The world is still chaotic, and Dr. Payne tries to filter the outside disorder as much as possible. As time marches on and quarantine is extended, ten-weeks, twelve-weeks, thirteen-weeks, thirty, I touch and acknowledge my protocols and daily tasks: the simple act of drink service, blessing Sir’s tea, and kneeling at His feet when I am in need of guidance. I continue to love and support Princess, and give consent daily to the person who has agreed to be my Dominant, to protect and love me: Dr. Payne, my husband, my Dom, my forever partner.
Today it hurts
My mental illness tries to own me
The anxiety throws me into the undertow
The depression drags me under
I worry if Sir will see me struggling and pull me out
Will He notice or will I quietly slip away
Then He takes my hand
He grabs my collar
He looks into my eyes
He says, “come back to me”
I remember who owns me
And the hurt is eased
I get to work from home! I was relieved, and maybe a little excited to be given permission to disconnect socially for the foreseeable future. It meant I would be avoiding the daily onslaught of people and things that influenced my ability to manage my Generalized Anxiety Disorder (GAD). Lacking a commute meant sleeping in, and more time for me and my personal projects. I am introverted by nature: I rarely feel I get enough time to be still with myself and recharge.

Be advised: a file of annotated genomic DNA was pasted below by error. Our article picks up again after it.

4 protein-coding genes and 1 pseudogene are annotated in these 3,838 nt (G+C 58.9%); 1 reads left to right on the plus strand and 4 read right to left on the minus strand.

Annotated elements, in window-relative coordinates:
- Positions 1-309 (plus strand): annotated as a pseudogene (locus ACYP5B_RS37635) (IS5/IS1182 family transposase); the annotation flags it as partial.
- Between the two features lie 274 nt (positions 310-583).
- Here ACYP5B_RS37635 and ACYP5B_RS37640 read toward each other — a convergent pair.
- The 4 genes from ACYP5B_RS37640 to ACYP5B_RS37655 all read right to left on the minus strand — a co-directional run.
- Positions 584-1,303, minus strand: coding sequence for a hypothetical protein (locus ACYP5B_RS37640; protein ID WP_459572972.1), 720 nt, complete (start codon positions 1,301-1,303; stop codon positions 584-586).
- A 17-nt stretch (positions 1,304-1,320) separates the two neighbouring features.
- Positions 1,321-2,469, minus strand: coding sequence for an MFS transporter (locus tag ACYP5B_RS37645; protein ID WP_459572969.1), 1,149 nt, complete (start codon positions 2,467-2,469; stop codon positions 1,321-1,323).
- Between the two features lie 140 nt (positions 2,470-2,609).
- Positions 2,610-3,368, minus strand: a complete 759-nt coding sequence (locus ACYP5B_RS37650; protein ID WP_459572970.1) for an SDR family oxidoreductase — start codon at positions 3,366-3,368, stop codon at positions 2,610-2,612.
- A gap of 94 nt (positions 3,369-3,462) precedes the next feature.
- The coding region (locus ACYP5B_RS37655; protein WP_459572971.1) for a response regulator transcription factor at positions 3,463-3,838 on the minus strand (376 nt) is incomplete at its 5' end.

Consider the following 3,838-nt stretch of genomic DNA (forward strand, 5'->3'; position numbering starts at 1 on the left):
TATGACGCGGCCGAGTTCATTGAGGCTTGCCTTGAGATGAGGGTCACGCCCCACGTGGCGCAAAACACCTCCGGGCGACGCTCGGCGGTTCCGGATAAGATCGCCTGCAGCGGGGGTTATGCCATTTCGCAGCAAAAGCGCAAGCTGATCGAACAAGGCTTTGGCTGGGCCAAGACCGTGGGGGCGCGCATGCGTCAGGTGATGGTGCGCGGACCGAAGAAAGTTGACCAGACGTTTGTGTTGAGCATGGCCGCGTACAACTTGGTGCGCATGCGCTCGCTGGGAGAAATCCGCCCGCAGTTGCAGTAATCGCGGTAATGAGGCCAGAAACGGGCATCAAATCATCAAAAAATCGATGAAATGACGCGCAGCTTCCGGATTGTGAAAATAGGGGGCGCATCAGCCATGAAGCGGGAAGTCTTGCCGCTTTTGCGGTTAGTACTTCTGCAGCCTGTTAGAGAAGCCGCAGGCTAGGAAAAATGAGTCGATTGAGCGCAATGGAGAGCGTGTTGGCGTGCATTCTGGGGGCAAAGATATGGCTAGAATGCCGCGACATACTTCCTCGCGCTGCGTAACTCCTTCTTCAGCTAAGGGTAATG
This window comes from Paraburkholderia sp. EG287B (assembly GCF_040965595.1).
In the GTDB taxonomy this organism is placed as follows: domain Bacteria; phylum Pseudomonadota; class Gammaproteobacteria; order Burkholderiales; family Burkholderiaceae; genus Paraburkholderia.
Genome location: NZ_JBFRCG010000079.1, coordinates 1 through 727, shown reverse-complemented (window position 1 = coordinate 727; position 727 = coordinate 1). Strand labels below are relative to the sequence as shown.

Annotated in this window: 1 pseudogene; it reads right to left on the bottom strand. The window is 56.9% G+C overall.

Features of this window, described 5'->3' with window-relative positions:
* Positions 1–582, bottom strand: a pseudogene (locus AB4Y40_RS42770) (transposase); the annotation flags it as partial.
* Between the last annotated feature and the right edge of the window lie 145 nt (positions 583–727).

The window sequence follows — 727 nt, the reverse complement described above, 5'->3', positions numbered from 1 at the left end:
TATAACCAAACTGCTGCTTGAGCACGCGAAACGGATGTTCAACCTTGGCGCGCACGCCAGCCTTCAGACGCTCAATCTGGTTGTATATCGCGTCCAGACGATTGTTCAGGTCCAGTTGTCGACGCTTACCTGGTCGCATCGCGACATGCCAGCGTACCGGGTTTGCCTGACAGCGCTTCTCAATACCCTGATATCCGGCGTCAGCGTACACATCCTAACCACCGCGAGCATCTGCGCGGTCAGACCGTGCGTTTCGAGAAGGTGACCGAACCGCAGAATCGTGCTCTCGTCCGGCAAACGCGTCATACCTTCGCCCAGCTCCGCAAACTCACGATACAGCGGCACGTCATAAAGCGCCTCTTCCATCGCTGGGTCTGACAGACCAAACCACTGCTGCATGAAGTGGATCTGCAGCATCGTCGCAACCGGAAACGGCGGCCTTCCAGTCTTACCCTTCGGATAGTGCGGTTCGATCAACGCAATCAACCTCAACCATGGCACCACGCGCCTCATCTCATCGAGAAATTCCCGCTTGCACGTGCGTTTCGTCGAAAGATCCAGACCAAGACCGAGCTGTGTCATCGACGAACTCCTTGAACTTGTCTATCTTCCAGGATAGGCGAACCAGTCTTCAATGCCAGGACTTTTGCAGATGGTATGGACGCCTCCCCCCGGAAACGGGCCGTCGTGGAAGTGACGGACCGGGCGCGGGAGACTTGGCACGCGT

The scary truth is, my own mind is often my worst enemy. A few weeks into working from home, a major problem with this disconnection is becoming apparent: it creates a breeding ground for Anxiety’s close cousin, Depression. It’s been creeping in for small periods, but now it really wants to move in. Sometimes I would rather be curled up in bed than be productive
As humans we are wired to be social, which is problematic for us anxious introverted souls: the need to socialize is often at war with the need to be left alone. When online for work during the week, my extroverted coworkers are starting to message me—sometimes video—and I find I am not dealing well with that unpredictable nature.
My sleep is becoming disrupted. I am waking up at 3AM unable to sleep, and lay there thinking about unimportant things: “I really need to mop!” and also truly terrifying things: “Will I be mentally well enough to return to work once this is all over?” My daily meditation time is becoming more relished, but harder and harder to quiet my mind. I am also realizing there are some unusual effects on my sex drive: I swing wildly from wanting to be cuddled to being mercilessly fucked. Sadly masturbation is less interesting: I am craving the human contact.